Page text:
The Carnival of Cultures - Cocktail, sausage, earrings, baggy trousers, vile eco baby clothes, I'm starting to need a cocktail... Oh, that's handy! Cocktail stand!!
The Carnival of Cultures - Some non-hippie culture
The Carnival of Cultures - Would you buy one of these pretzels off that bench, even if they're sitting on a sanitized newspaper?
The Jewish Museum - A bit more culture. Designed by Daniel Libeskind.
The Jewish Museum - The Garden of Exile.
We've had friends staying for the past 5 days. We dazzled them with my mediocre cooking skills, and showed them the innumerable play parks of Berlin. They'd intended going on the hop on, hop off bus tour but my friend felt a bit sick - too sick to get on a bus, so some of the sights were never seen. I think seeing your child fly off a zip wire at great velocity is more exciting than the Victory Column and Gendarmenmarkt put together anyway.
We decided to take them to the Carnival of Cultures (Karneval der Kulturen) in Kreuzberg, except we went at different times. We'd planned on going together but as my friend was feeling a little sick the men went off and enjoyed an evening there drinking effeminate-sounding cocktails, and came home with tales of how amazing it was. When asked for specifics, they were a bit hazy, and we suspect that they may not have gone much further than the first cocktail stand they hit coming out of the U-Bahn.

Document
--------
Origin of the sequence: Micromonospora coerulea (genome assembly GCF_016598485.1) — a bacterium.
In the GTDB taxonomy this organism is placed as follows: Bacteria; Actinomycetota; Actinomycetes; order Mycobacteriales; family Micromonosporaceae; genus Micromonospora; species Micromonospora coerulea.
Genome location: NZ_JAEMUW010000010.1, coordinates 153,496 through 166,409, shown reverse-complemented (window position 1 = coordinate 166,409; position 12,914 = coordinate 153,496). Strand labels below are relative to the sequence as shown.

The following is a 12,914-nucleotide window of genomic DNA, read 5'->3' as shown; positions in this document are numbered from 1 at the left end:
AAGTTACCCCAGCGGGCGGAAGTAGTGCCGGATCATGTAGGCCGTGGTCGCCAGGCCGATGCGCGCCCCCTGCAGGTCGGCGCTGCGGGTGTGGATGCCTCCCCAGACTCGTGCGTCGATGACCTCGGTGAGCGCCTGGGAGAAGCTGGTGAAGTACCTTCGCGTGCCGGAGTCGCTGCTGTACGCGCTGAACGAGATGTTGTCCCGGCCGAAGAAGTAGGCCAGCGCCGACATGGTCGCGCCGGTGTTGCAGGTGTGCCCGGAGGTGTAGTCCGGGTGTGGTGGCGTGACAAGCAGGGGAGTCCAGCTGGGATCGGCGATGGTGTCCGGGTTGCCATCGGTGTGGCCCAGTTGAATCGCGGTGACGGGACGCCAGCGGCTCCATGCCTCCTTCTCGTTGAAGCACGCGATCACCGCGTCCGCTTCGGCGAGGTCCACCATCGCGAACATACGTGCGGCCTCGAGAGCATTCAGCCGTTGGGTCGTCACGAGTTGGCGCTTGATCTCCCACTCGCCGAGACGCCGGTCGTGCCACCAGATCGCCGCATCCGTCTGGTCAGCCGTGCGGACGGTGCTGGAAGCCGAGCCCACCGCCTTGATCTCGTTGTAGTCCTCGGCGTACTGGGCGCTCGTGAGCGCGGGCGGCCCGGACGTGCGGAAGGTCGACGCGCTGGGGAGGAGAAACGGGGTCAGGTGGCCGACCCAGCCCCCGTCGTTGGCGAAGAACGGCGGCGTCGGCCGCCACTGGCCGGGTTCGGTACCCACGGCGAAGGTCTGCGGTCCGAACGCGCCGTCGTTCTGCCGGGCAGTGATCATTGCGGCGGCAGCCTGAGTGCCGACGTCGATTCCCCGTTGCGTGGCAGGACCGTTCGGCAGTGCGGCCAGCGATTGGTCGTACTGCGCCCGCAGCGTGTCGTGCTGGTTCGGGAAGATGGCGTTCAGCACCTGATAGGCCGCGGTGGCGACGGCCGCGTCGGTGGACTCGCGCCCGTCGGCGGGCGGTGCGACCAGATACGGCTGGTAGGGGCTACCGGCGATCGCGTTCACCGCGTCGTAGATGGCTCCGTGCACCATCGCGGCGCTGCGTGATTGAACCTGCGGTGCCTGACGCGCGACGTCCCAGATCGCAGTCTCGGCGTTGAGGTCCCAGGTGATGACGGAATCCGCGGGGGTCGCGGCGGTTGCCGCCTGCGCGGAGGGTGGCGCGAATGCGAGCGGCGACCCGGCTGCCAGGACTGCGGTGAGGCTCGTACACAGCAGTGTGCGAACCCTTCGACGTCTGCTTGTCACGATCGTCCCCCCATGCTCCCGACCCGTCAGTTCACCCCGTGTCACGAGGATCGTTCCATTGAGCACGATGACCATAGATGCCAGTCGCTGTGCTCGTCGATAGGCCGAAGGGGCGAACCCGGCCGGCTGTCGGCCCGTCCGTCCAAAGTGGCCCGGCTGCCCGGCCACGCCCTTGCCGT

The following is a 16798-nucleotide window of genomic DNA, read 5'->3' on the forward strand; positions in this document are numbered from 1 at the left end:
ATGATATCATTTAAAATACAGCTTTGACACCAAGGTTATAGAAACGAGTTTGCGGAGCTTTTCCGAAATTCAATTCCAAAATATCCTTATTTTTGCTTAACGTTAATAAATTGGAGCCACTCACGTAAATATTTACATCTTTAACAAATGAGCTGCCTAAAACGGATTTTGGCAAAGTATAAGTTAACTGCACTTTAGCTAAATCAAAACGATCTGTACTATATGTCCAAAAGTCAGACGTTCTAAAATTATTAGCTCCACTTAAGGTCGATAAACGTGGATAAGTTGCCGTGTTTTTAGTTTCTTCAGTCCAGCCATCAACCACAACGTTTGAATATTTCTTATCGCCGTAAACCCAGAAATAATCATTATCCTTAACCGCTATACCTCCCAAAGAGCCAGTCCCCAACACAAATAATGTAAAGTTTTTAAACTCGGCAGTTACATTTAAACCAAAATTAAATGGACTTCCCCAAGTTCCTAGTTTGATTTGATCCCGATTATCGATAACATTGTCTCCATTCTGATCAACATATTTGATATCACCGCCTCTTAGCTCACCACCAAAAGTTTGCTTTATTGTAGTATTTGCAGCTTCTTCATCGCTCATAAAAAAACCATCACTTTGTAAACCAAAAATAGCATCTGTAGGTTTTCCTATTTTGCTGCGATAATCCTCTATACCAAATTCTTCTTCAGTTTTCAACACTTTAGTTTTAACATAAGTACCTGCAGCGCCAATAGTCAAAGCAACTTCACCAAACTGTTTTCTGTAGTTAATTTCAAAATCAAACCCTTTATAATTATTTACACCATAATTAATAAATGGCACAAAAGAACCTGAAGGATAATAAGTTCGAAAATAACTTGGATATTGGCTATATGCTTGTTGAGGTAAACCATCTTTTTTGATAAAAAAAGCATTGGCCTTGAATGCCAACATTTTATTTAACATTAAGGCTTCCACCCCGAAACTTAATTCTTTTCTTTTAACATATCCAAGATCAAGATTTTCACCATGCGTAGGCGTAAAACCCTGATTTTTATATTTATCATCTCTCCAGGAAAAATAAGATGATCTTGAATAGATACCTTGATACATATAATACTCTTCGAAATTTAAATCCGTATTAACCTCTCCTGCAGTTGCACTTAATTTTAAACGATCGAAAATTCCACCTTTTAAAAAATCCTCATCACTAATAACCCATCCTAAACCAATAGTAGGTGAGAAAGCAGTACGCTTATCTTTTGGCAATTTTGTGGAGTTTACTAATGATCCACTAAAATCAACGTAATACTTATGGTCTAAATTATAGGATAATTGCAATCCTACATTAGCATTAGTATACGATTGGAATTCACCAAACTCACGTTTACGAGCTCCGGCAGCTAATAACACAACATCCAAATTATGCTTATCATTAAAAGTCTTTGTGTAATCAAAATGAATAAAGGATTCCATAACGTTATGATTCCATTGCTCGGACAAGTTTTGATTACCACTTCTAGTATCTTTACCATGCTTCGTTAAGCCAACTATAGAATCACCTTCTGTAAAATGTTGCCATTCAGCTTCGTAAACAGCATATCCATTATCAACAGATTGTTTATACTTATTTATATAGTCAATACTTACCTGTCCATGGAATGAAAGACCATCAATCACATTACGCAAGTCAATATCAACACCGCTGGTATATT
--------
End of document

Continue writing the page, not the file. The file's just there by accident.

We went the following day for a look around. Maybe the lack of cocktails in our system was to our detriment, because we weren't that impressed. Who knew there were so many hippies in Kreuzberg? It was busy enough, but it seemed a little short on the culture front. I have the feeling we might have seen a bit more culture if we'd made it to the parade the day before, but by the time we got there there was just an awful lot of hippie culture to see. The streets were lined with lots of stalls, but it seemed as though every sixth stall was the same. Cocktail stand, food stand, hippie earrings stand, MC Hammer trouser stand, oddly stitched leather bag stand, and oh, cocktail stand, food stand, hippie jewelry stand... and so on.
Once the rain started we decided to give it a miss and followed the signs for the Jewish Museum, which I've been wanting to visit for more than a year now. I love the building. It's in every Berlin guide book. It was designed by Daniel Libeskind and is quite an odd building to be in. The angles are all over the place, at times you are walking at such an odd angle your feet don't feel quite right. This is especially so in The Garden of Exile, which is meant to represent the feelings of disorientation that exiled Jews felt as newcomers in other countries. It certainly is disorientating. The ground is angled and there are large stone blocks rising up fro the ground at an odd angle and you feel walking through it that your feet are at odds with where your brain is. The whole place both building and exhibits are very thought-provoking. My favourite bits were definetly the void areas - the one with the art installation by Menashe Kadishman with the 10,000 metal faces lying on the floor; the one where you go into a dark room where there is just one slice of daylight coming in at the corner in the roof and you can hear the sounds of outside coming in while you stand quietly in the dark; and the Garden of Exile.
I'd heard mixed reviews of the Jewish Museum from various people I've met in Berlin, but I would highly recommend it. All exhibits are in both German and English and you can also hire an audio guide. Even if you weren't interested in Jewish history it is worth visiting for a look at the architecture alone.